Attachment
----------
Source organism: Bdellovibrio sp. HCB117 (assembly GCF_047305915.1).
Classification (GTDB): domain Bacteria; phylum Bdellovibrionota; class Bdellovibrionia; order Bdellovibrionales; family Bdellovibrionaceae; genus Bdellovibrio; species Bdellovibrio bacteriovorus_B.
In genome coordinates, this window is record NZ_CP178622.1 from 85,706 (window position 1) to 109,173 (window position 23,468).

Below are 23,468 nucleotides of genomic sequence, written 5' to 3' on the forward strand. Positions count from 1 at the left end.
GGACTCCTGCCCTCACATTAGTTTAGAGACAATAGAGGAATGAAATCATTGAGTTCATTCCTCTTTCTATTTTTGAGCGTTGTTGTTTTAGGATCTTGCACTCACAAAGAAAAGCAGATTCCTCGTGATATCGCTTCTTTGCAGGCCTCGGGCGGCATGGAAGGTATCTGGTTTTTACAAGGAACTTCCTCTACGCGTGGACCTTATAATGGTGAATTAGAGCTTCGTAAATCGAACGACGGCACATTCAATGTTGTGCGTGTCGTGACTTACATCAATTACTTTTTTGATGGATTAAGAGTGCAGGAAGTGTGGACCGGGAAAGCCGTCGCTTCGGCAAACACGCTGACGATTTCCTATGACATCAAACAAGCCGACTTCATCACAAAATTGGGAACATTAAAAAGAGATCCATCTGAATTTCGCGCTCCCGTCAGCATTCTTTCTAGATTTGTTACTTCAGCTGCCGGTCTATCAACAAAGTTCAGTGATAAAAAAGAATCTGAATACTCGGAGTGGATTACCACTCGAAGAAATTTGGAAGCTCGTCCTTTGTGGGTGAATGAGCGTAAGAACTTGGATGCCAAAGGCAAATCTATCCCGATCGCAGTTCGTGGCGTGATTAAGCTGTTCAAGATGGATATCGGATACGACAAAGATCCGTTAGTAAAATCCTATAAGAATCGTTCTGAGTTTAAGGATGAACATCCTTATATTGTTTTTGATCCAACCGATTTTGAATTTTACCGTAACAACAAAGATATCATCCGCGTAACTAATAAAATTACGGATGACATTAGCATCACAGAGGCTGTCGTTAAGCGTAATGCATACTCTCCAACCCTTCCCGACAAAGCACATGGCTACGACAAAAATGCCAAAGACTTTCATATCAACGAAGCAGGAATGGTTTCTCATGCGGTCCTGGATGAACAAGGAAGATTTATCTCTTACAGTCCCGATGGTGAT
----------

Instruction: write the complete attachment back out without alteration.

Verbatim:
Source organism: Bdellovibrio sp. HCB117 (assembly GCF_047305915.1).
Classification (GTDB): domain Bacteria; phylum Bdellovibrionota; class Bdellovibrionia; order Bdellovibrionales; family Bdellovibrionaceae; genus Bdellovibrio; species Bdellovibrio bacteriovorus_B.
In genome coordinates, this window is record NZ_CP178622.1 from 85,706 (window position 1) to 109,173 (window position 23,468).

Below are 23,468 nucleotides of genomic sequence, written 5' to 3' on the forward strand. Positions count from 1 at the left end.
GGACTCCTGCCCTCACATTAGTTTAGAGACAATAGAGGAATGAAATCATTGAGTTCATTCCTCTTTCTATTTTTGAGCGTTGTTGTTTTAGGATCTTGCACTCACAAAGAAAAGCAGATTCCTCGTGATATCGCTTCTTTGCAGGCCTCGGGCGGCATGGAAGGTATCTGGTTTTTACAAGGAACTTCCTCTACGCGTGGACCTTATAATGGTGAATTAGAGCTTCGTAAATCGAACGACGGCACATTCAATGTTGTGCGTGTCGTGACTTACATCAATTACTTTTTTGATGGATTAAGAGTGCAGGAAGTGTGGACCGGGAAAGCCGTCGCTTCGGCAAACACGCTGACGATTTCCTATGACATCAAACAAGCCGACTTCATCACAAAATTGGGAACATTAAAAAGAGATCCATCTGAATTTCGCGCTCCCGTCAGCATTCTTTCTAGATTTGTTACTTCAGCTGCCGGTCTATCAACAAAGTTCAGTGATAAAAAAGAATCTGAATACTCGGAGTGGATTACCACTCGAAGAAATTTGGAAGCTCGTCCTTTGTGGGTGAATGAGCGTAAGAACTTGGATGCCAAAGGCAAATCTATCCCGATCGCAGTTCGTGGCGTGATTAAGCTGTTCAAGATGGATATCGGATACGACAAAGATCCGTTAGTAAAATCCTATAAGAATCGTTCTGAGTTTAAGGATGAACATCCTTATATTGTTTTTGATCCAACCGATTTTGAATTTTACCGTAACAACAAAGATATCATCCGCGTAACTAATAAAATTACGGATGACATTAGCATCACAGAGGCTGTCGTTAAGCGTAATGCATACTCTCCAACCCTTCCCGACAAAGCACATGGCTACGACAAAAATGCCAAAGACTTTCATATCAACGAAGCAGGAATGGTTTCTCATGCGGTCCTGGATGAACAAGGAAGATTTATCTCTTACAGTCCCGATGGTGAT